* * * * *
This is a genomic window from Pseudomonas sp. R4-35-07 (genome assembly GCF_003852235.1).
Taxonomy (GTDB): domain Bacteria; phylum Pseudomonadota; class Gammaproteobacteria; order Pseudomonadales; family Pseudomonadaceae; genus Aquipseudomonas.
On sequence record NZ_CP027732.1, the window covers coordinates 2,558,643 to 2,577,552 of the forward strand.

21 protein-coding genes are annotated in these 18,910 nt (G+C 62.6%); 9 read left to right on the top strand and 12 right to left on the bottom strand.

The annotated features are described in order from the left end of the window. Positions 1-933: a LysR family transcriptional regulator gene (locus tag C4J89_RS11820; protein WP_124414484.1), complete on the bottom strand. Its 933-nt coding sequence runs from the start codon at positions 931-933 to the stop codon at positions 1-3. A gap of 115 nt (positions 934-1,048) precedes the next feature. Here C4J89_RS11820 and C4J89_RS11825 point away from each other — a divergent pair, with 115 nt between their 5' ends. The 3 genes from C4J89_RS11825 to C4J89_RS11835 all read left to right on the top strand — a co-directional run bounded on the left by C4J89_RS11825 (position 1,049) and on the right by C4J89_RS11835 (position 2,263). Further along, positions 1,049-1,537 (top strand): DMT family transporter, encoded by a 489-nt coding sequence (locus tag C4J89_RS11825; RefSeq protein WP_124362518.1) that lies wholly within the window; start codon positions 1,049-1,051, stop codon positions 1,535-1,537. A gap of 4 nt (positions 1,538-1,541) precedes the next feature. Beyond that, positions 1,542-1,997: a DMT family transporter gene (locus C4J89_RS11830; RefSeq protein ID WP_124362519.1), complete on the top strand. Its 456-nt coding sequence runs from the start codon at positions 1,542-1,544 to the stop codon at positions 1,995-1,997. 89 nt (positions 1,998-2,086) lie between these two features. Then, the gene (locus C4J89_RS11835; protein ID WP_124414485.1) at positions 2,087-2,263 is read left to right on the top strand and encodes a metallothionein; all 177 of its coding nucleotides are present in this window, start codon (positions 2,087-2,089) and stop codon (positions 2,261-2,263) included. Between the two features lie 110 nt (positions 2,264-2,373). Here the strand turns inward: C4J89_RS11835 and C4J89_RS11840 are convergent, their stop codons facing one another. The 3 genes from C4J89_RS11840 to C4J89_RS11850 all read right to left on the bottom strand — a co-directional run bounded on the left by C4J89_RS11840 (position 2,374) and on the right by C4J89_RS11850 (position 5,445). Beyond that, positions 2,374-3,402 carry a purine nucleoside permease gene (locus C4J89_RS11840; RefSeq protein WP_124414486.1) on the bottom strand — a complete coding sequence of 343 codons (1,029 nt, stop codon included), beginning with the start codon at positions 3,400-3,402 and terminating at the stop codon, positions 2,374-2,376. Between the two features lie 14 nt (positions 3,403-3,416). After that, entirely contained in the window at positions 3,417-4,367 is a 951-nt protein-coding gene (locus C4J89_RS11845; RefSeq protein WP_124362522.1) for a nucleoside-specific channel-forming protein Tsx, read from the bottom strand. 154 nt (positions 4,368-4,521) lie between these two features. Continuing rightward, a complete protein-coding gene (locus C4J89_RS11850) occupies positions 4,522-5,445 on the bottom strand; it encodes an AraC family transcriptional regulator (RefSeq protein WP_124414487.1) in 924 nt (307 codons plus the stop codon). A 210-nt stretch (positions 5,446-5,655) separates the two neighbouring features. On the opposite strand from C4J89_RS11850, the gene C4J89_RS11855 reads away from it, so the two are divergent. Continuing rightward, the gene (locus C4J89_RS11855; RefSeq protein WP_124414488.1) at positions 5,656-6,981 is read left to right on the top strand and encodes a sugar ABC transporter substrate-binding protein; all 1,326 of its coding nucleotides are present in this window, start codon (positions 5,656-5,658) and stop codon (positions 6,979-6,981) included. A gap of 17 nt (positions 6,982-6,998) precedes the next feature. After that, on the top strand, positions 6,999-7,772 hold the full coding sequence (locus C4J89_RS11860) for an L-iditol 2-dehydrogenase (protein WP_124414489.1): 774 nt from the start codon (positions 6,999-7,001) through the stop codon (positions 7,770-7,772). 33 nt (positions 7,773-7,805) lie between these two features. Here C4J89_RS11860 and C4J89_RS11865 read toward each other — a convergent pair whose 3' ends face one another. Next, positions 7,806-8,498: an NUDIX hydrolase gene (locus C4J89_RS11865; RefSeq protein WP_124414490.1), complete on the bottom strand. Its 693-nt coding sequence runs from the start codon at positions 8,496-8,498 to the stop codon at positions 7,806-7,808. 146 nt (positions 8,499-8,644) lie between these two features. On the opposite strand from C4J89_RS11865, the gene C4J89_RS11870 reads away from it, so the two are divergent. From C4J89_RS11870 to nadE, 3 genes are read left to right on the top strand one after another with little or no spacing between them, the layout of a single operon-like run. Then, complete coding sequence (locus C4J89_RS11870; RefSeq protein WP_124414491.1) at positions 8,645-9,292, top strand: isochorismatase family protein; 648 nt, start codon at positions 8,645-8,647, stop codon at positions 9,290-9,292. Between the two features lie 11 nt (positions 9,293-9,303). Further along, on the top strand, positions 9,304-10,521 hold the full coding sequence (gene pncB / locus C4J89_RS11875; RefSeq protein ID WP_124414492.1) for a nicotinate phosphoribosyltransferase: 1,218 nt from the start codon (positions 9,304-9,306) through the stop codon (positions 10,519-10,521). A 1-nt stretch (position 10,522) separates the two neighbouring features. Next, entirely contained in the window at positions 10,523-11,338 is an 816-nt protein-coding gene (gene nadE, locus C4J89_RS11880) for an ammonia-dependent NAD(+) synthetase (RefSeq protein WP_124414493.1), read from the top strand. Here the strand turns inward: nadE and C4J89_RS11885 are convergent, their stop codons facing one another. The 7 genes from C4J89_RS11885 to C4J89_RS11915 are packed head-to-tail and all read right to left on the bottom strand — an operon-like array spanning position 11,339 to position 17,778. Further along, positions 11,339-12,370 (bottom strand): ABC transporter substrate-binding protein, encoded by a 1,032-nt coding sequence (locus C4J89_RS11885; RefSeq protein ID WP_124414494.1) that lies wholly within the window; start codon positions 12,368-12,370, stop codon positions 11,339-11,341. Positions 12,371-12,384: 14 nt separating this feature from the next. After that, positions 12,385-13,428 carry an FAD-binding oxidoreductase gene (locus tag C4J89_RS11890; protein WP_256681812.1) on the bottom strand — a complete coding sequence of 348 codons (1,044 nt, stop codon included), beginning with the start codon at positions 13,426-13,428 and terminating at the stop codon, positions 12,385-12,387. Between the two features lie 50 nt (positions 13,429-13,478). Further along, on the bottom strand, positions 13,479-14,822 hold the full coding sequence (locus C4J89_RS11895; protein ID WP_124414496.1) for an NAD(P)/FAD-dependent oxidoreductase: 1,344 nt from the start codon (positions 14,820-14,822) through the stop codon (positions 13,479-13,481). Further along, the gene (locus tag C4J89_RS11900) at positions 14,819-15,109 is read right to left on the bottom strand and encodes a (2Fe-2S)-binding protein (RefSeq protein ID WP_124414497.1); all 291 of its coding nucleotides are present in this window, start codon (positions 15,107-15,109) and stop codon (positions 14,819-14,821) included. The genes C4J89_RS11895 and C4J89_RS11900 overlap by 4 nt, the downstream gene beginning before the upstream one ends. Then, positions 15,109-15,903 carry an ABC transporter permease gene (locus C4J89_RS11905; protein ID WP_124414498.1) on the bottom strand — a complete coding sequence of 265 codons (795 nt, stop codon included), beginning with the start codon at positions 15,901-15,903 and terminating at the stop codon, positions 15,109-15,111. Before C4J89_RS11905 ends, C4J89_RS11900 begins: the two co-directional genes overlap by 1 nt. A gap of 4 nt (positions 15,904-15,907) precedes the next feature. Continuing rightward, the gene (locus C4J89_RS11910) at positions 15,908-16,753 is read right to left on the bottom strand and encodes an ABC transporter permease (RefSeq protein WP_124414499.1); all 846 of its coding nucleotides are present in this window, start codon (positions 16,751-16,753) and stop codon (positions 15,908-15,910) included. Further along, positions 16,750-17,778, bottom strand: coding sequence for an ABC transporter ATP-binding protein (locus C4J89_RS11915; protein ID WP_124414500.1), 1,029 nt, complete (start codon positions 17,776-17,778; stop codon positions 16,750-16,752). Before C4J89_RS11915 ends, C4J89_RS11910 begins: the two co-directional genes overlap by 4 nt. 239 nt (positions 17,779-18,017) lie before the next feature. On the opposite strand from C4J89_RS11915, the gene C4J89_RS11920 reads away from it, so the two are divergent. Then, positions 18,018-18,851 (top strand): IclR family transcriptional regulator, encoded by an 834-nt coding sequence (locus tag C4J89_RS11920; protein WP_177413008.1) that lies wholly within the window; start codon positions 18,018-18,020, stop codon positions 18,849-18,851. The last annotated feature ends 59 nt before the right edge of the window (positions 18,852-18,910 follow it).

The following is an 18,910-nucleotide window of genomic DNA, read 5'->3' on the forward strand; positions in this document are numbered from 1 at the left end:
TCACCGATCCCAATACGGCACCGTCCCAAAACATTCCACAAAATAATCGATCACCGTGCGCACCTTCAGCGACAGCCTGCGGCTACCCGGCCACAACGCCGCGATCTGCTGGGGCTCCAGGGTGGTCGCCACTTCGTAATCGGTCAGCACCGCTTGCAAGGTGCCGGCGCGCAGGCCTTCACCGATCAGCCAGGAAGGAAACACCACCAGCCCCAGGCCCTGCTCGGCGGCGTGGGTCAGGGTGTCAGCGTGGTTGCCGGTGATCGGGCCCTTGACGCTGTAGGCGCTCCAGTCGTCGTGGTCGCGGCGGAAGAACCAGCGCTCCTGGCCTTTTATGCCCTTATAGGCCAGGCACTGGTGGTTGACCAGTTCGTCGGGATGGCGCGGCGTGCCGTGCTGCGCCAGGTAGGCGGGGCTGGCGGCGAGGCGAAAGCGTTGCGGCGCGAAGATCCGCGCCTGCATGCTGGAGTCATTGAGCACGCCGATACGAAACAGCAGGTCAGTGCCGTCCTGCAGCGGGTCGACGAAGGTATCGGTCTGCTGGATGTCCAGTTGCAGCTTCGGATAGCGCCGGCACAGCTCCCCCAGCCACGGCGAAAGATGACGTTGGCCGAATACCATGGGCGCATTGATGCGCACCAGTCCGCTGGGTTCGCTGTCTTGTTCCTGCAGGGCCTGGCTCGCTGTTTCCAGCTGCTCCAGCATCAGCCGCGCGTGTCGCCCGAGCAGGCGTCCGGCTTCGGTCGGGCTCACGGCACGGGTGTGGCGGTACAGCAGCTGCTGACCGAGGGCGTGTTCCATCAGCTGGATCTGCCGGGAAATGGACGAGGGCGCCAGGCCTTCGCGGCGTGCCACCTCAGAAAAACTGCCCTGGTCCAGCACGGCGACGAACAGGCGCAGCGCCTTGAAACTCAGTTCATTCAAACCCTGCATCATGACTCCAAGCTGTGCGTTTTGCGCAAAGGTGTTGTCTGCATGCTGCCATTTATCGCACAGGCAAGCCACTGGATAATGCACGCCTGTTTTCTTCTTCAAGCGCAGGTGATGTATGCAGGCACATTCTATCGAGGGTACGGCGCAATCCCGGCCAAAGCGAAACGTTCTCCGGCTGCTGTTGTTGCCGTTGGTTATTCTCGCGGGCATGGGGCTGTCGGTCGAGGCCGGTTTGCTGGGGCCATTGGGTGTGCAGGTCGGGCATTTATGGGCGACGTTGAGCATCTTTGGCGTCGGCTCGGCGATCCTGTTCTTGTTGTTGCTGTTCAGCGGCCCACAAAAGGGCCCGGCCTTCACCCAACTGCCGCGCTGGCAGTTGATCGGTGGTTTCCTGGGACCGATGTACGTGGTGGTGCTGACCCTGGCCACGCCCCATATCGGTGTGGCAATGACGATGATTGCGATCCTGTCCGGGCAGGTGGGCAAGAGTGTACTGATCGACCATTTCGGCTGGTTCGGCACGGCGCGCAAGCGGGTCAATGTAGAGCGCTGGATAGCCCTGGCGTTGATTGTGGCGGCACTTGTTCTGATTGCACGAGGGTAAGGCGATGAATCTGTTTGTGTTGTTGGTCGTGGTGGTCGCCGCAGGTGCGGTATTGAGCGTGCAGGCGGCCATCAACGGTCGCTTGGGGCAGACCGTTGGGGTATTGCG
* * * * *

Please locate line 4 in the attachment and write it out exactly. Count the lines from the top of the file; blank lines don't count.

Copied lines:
21 protein-coding genes are annotated in these 18,910 nt (G+C 62.6%); 9 read left to right on the top strand and 12 right to left on the bottom strand.